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Improved errors-in-variables estimators for grouped data

  • Paul J. Devereux

Grouping models are widely used in economics but are subject to finite sample bias. I show that the standard errors-in-variables estimator (EVE) is exactly equivalent to the Jackknife Instrumental Variables Estimator (JIVE), and use this relationship to develop an estimator which, unlike EVE, is unbiased in finite samples. The theoretical results are demonstrated using Monte Carlo experiments. Finally, I implement a model of intertemporal male labor supply using microdata from the United States Census. There are sizeable differences in the wage elasticity across estimators, showing the practical importance of the theoretical issues even when the sample size is quite large.

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File URL: http://hdl.handle.net/10197/748
File Function: First version, 2006
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Paper provided by School of Economics, University College Dublin in its series Working Papers with number 200602.

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Date of creation: Jan 2006
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Handle: RePEc:ucn:wpaper:200602
Contact details of provider: Postal: UCD, Belfield, Dublin 4
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Web page: http://www.ucd.ie/economics

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  1. Dolores Collado, M., 1997. "Estimating dynamic models from time series of independent cross-sections," Journal of Econometrics, Elsevier, vol. 82(1), pages 37-62.
  2. Donald, Stephen G & Newey, Whitney K, 2001. "Choosing the Number of Instruments," Econometrica, Econometric Society, vol. 69(5), pages 1161-91, September.
  3. Paul J. Devereux, 2006. "Small sample bias in synthetic cohort models of labor supply," Working Papers 200606, School of Economics, University College Dublin.
  4. Paul J. Devereux & Daniel A. Ackerberg, 2008. "Improved Jive estimators for overidentified linear models with and without heteroskedasticity," Working Papers 200817, School of Economics, University College Dublin.
  5. Angrist, J D & Imbens, G W & Krueger, A B, 1999. "Jackknife Instrumental Variables Estimation," Journal of Applied Econometrics, John Wiley & Sons, Ltd., vol. 14(1), pages 57-67, Jan.-Feb..
  6. Daron Acemoglu & Jorn-Steffen Pischke, 2000. "Changes in the Wage Structure, Family Income, and Children's Education," NBER Working Papers 7986, National Bureau of Economic Research, Inc.
  7. Angrist, Joshua D, 1990. "Lifetime Earnings and the Vietnam Era Draft Lottery: Evidence from Social Security Administrative Records," American Economic Review, American Economic Association, vol. 80(3), pages 313-36, June.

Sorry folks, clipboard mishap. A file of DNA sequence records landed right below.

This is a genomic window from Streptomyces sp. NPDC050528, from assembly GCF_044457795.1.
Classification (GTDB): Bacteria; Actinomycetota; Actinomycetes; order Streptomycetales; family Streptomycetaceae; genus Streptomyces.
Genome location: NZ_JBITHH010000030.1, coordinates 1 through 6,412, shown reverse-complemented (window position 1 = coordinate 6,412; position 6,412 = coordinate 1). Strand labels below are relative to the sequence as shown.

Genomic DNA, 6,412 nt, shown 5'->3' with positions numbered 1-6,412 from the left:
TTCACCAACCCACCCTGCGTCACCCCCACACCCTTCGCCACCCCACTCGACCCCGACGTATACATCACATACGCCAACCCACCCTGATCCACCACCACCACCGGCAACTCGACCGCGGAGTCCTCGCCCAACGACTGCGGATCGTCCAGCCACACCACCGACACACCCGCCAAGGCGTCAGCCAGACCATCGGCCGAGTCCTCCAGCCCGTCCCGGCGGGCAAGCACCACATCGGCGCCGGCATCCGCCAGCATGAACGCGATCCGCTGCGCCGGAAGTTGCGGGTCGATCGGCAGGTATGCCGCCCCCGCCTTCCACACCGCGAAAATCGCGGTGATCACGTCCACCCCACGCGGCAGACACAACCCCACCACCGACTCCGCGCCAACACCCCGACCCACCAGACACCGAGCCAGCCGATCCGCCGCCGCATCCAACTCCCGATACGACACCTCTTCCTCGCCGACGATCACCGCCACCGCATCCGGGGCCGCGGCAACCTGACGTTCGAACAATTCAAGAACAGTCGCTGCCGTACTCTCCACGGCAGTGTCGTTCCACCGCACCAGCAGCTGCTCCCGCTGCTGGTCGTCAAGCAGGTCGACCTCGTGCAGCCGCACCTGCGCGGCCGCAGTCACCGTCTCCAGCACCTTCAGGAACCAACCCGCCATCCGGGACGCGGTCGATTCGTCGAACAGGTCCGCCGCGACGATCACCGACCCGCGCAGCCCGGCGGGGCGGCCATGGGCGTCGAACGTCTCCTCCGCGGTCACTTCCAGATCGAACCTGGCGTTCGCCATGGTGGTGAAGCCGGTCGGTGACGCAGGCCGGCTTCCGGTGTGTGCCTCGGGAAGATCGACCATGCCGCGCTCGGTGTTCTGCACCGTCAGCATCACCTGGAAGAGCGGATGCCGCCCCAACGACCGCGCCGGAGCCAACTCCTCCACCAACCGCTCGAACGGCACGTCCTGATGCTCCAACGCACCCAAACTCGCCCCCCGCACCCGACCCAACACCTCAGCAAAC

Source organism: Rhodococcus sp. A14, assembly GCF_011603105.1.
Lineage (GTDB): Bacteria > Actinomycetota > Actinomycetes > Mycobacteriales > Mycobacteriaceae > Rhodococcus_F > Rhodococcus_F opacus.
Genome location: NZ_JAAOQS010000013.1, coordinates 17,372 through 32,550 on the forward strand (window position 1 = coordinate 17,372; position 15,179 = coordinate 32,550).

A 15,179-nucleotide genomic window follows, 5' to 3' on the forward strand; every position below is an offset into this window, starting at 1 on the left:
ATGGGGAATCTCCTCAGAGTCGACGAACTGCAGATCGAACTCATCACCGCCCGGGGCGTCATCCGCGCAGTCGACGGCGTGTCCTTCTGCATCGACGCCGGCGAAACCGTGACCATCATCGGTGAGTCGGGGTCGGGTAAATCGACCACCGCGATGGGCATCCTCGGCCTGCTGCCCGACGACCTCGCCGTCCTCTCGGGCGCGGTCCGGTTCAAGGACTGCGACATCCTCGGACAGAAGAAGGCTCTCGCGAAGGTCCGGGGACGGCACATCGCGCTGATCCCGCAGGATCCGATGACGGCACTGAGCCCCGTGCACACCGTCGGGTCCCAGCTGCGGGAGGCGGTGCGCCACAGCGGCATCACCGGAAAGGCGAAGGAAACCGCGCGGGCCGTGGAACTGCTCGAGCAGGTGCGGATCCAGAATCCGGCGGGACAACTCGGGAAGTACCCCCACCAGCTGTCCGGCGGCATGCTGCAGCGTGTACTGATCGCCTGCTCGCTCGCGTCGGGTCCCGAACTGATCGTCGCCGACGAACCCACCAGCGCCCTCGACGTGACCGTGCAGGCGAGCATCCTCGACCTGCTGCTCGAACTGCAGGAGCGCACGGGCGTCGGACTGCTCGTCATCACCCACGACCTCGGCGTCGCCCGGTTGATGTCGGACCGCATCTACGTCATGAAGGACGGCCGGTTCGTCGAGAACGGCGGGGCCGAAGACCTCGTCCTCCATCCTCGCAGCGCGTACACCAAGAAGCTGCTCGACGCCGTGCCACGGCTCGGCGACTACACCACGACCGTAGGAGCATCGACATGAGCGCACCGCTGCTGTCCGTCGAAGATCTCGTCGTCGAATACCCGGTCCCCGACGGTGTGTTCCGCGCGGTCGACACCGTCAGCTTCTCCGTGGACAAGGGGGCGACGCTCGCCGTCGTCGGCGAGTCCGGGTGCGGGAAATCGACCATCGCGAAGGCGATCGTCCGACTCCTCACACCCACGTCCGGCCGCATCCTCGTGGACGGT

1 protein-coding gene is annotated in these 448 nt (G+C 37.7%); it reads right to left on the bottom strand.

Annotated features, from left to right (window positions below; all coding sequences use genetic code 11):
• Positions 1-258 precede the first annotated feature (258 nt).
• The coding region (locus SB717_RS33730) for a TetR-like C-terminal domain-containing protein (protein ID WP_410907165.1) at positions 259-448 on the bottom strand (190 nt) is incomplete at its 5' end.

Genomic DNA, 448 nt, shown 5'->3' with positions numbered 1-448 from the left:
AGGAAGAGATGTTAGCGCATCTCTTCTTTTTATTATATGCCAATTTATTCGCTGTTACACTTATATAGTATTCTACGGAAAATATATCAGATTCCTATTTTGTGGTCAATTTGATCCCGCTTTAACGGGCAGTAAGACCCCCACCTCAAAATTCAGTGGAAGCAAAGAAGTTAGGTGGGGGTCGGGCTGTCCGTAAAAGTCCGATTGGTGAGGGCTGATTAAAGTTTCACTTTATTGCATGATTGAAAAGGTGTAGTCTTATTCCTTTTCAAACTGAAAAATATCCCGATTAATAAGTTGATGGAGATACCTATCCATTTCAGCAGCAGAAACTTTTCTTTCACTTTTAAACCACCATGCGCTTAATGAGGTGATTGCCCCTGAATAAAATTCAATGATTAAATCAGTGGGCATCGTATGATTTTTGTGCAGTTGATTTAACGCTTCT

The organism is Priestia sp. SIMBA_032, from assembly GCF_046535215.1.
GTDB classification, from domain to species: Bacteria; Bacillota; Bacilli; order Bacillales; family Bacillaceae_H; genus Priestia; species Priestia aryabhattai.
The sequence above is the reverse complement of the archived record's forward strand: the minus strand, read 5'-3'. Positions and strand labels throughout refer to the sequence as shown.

8. David J. McKenzie, 2001. "Consumption Growth in a Booming Economy: Taiwan 1976-96," Working Papers 823, Economic Growth Center, Yale University.
  9. Deaton, Angus, 1985. "Panel data from time series of cross-sections," Journal of Econometrics, Elsevier, vol. 30(1-2), pages 109-126.
  10. Joshua D. Angrist & Alan B. Krueger, 1990. "Does Compulsory School Attendance Affect Schooling and Earnings?," NBER Working Papers 3572, National Bureau of Economic Research, Inc.
  11. Paul J. Devereux, 2004. "Changes in Relative Wages and Family Labor Supply," Journal of Human Resources, University of Wisconsin Press, vol. 39(3).
  12. Phillips, Garry D A & Hale, C, 1977. "The Bias of Instrumental Variable Estimators of Simultaneous Equation Systems," International Economic Review, Department of Economics, University of Pennsylvania and Osaka University Institute of Social and Economic Research Association, vol. 18(1), pages 219-28, February.
  13. Nijman, T.E. & Verbeek, M.J.C.M., 1993. "Minimum MSE estimation of a regression model with fixed effects from a series of cross sections," Other publications TiSEM 34c1104a-a64b-4030-be99-b, Tilburg University, School of Economics and Management.
  14. Browning, Martin & Deaton, Angus & Irish, Margaret, 1985. "A Profitable Approach to Labor Supply and Commodity Demands over the Life-Cycle," Econometrica, Econometric Society, vol. 53(3), pages 503-43, May.
  15. Angrist, Joshua D., 1991. "Grouped-data estimation and testing in simple labor-supply models," Journal of Econometrics, Elsevier, vol. 47(2-3), pages 243-266, February.
  16. David Card & Thomas Lemieux, 1993. "Wage Dispersion, Returns to Skill, and Black-White Wage Differentials," Working Papers 691, Princeton University, Department of Economics, Industrial Relations Section..
  17. Douglas Staiger & James H. Stock, 1997. "Instrumental Variables Regression with Weak Instruments," Econometrica, Econometric Society, vol. 65(3), pages 557-586, May.
  18. Verbeek, M. & Nijman, T., 1992. "Minimum MSE Estimatin of a Regression Model with Fixed Effects from a Series of Cross Sections," Papers 9201, Tilburg - Center for Economic Research.
  19. Richard Blundell & Alan Duncan & Costas Meghir, 1998. "Estimating Labor Supply Responses Using Tax Reforms," Econometrica, Econometric Society, vol. 66(4), pages 827-862, July.
  20. Nathalie Greenan & Jacques Mairesse, 1999. "Using Employee Level Data in a Firm Level Econometric Study," CIRANO Working Papers 99s-12, CIRANO.
  21. Joseph Altonji, 1984. "Intertemporal Substitution in Labor Supply: Evidence from Micro Data," Working Papers 562, Princeton University, Department of Economics, Industrial Relations Section..
  22. Blomquist, Soren & Dahlberg, Matz, 1999. "Small Sample Properties of LIML and Jackknife IV Estimators: Experiments with Weak Instruments," Journal of Applied Econometrics, John Wiley & Sons, Ltd., vol. 14(1), pages 69-88, Jan.-Feb..
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